Friday, November 9, 2012


Special to TorSun
9 NOV 2012
R: 5/5

It's a good thing, one suspects, that kids so enjoy the poetry of Dennis Lee. Because, even if they didn't find such joy in Lee's sweet and simple rhymes, they'd still no doubt face a more-or-less constant diet of his verse, read to them by parents who apparently can't get enough of the off-beat charm of Toronto's most beloved children's poet. For proof, look no further than the stage adaption of a collection of Lee's work, assembled under the title of one his most enduring works, ALLIGATOR PIE, which hit the stage of the Young Centre Tuesday, the handiwork of Soulpepper's recently-minted creation ensemble.

Tellingly, at the end of this hour-long romp, during which creators Ins Choi, Raquel Duffy, Ken MacKenzie, Gregory Prest and Mike Ross hold the younger members of their audience in complete thrall, the cries of "More! More! More!" came from the adults accompanying those children. And while credit for that, at least in part, must go to the utter charm with which this quintet has gotten in touch with their inner brats and brought them to life to inject the right spirit into what proves to be a delightful compilation of Lee's work, much more of it must go to the work itself.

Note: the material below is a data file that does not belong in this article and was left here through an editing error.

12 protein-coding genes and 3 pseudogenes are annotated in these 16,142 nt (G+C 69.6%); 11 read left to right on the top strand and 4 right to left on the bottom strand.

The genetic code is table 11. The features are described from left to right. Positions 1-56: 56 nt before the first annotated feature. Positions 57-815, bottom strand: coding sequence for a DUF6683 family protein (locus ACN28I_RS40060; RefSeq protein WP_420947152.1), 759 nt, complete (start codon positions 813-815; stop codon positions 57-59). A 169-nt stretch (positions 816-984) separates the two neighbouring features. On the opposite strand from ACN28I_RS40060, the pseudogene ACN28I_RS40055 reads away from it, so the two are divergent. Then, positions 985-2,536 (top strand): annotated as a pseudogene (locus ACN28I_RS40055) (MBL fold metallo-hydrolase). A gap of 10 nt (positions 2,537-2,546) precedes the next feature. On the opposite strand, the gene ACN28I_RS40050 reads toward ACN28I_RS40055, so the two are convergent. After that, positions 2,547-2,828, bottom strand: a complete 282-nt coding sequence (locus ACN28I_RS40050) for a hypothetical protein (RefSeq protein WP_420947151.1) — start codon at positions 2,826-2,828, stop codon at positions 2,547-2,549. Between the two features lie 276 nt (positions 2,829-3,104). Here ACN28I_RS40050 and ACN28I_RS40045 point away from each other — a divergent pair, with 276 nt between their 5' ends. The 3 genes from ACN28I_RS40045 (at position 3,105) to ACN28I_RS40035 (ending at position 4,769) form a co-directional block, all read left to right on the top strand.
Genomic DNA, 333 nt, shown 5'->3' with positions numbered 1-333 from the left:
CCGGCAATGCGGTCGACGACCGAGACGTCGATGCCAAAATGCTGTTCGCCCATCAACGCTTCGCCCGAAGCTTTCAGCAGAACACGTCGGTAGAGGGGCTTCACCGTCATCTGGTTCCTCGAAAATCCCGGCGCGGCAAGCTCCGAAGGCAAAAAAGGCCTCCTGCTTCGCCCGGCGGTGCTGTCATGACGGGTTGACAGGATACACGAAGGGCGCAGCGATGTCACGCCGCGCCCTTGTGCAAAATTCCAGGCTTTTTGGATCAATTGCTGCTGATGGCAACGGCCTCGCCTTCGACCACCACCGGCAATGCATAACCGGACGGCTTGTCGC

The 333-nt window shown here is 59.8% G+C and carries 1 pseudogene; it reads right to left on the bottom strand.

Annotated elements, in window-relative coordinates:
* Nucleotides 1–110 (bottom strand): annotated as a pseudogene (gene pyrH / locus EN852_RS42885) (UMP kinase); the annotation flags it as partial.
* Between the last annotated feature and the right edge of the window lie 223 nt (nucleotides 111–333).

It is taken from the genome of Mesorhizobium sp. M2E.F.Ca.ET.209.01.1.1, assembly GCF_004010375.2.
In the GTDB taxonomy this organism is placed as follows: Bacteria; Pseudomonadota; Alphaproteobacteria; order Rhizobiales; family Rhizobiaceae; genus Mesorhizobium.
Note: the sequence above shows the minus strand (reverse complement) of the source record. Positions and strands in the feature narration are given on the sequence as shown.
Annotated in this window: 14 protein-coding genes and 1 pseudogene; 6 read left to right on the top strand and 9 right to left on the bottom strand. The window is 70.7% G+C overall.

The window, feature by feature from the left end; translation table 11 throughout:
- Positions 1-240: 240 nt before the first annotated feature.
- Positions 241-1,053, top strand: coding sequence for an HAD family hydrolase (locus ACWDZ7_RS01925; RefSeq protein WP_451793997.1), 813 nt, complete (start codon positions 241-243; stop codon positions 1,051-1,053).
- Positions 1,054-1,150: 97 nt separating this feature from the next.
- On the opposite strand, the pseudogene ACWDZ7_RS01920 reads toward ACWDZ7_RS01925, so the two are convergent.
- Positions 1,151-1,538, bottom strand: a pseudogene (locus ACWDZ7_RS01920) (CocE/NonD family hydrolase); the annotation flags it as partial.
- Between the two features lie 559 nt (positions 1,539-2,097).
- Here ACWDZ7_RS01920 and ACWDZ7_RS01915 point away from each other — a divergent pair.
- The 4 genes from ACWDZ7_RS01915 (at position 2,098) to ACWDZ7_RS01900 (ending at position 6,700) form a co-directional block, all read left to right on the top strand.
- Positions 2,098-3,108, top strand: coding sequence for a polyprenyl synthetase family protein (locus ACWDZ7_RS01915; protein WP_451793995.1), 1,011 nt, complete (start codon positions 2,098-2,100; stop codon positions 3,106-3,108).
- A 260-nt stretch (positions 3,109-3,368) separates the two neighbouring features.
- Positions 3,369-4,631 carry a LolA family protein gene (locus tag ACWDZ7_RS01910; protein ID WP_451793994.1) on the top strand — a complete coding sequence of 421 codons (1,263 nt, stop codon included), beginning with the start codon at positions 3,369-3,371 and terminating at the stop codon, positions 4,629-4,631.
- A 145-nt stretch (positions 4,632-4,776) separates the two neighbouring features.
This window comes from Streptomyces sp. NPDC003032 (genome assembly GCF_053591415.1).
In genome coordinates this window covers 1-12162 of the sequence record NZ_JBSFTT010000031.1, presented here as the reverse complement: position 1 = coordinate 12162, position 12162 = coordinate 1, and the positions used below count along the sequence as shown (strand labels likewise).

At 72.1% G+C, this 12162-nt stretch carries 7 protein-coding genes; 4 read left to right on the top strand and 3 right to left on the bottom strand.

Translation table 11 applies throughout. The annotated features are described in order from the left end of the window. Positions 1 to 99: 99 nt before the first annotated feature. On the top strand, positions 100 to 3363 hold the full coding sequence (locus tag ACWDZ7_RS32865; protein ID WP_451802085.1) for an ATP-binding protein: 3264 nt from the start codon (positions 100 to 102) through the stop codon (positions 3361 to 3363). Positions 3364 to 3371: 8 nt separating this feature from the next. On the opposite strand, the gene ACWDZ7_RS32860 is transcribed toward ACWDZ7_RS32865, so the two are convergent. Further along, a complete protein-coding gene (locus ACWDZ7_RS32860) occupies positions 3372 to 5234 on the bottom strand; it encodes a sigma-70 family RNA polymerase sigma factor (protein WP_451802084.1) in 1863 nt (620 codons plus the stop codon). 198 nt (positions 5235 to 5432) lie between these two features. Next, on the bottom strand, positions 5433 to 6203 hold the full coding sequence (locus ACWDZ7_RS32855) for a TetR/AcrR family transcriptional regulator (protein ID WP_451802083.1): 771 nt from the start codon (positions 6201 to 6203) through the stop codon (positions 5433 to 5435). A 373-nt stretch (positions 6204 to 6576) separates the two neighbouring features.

Lee's poetry, after all, whether he's playing with silly doggerel or examining the ties of childhood friendship, has always seemed to plug directly into the notion that the childhood we try to complicate at every turn is often really nothing more than a blissful state of mind. And from the moment Choi, Duffy, MacKenzie, Prest and Ross make their entrance — seemingly arriving by pure chance in a strange attic space, littered with the assorted detritus of everyday life — they seem to have a direct connection to that bliss, channeling it at every turn as they work their way through Lee's stuff.

Some of his poems, of course, are merely recited, their simple rhythms driven home with enthusiastic and highly creative percussive force, but a lot of them are sung too, and while there is no composer or musical director credited, the utter joy that infuses Ross's face tells us from where this music has sprung. Along the way, they employ a host of seemingly found costumes and props, finding new and deliciously inventive uses for everything from a racquet case to staplers, scissors and scotch tape, before going completely over the top with a length of bubblewrap that could well result in it  becoming one of the most requested toys of the Christmas season.

From start to finish, it's a delightful romp, but what is ultimately its greatest charm is not its childish spirit of fun and adventure but the depth of its heart, for while ALLIGATOR PIE is certainly driven by a child's love of playful invention, it revels in a child's need to give and receive affection, regardless of whether he or she is two or 82. Which, come to think of it, is pretty much the age range to whom this show will appeal.

1 comment:

  1. John

    Love the review.
    You get it!
    Clearly you haven't lost touch with the playful side of life.